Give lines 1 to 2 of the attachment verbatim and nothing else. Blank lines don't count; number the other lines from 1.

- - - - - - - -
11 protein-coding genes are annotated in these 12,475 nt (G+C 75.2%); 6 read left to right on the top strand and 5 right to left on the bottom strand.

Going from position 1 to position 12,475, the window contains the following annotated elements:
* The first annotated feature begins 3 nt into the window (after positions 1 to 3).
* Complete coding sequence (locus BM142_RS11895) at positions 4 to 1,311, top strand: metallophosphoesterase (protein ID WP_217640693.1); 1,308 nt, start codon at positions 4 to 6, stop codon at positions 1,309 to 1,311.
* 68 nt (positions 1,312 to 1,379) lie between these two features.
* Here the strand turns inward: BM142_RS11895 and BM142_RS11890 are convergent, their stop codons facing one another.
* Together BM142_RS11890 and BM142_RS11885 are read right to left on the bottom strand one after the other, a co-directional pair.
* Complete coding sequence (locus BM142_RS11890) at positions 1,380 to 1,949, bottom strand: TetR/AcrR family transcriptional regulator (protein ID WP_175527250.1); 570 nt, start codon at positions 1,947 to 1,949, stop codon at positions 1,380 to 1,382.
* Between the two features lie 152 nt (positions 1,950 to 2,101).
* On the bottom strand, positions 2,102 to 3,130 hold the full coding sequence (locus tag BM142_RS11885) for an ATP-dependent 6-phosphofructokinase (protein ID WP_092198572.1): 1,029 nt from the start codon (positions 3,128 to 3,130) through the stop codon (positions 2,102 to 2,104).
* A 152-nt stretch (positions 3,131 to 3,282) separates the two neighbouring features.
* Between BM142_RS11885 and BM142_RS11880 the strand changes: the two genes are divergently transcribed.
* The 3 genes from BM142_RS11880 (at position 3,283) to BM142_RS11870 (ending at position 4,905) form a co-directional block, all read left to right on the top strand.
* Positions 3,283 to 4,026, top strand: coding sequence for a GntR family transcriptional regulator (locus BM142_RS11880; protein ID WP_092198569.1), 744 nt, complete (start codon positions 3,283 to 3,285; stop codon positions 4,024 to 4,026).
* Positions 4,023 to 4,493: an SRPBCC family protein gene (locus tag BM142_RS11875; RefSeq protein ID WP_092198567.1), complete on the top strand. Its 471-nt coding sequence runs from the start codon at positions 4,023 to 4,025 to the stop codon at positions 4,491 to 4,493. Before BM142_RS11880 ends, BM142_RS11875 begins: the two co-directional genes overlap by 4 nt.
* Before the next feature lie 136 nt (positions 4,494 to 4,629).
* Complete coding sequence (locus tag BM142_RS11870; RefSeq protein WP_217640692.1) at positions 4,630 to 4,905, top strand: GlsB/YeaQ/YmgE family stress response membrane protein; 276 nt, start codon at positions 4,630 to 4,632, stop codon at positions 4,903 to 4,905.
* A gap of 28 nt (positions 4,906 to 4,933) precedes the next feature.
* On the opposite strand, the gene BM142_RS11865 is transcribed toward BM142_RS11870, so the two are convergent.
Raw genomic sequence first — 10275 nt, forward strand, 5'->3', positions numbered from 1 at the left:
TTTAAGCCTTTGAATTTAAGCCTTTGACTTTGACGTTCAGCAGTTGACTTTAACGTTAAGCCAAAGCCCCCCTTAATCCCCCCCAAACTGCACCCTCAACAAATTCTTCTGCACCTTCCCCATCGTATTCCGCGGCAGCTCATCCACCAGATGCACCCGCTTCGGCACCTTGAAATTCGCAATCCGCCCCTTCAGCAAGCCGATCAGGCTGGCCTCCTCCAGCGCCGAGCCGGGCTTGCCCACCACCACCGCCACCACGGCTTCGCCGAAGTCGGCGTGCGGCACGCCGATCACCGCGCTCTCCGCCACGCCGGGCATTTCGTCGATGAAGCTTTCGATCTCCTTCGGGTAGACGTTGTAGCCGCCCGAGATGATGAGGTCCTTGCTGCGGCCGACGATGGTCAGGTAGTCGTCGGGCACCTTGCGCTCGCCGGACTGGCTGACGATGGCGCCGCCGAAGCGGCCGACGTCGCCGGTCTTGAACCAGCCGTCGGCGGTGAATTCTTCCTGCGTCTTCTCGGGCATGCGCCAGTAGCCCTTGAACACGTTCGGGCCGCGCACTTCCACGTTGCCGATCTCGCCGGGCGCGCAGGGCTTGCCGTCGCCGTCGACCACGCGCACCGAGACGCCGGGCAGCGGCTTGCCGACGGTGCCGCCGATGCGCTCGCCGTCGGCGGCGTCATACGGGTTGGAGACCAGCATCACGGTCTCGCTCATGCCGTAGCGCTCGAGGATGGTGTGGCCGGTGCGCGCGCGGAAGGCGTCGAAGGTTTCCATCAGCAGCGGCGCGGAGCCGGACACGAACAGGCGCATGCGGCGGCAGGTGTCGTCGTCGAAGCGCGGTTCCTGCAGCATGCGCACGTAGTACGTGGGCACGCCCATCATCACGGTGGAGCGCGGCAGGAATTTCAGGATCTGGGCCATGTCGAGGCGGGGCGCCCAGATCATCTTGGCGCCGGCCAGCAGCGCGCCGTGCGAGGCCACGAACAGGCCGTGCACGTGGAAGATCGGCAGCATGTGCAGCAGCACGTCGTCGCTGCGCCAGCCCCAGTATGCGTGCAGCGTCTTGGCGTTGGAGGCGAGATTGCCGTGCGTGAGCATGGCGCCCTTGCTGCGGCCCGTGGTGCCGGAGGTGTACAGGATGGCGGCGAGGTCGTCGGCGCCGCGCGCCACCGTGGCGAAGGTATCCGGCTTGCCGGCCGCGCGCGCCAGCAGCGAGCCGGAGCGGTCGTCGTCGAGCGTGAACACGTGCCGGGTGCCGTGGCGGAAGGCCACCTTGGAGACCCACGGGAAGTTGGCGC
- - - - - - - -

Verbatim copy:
11 protein-coding genes are annotated in these 12,475 nt (G+C 75.2%); 6 read left to right on the top strand and 5 right to left on the bottom strand.

Going from position 1 to position 12,475, the window contains the following annotated elements: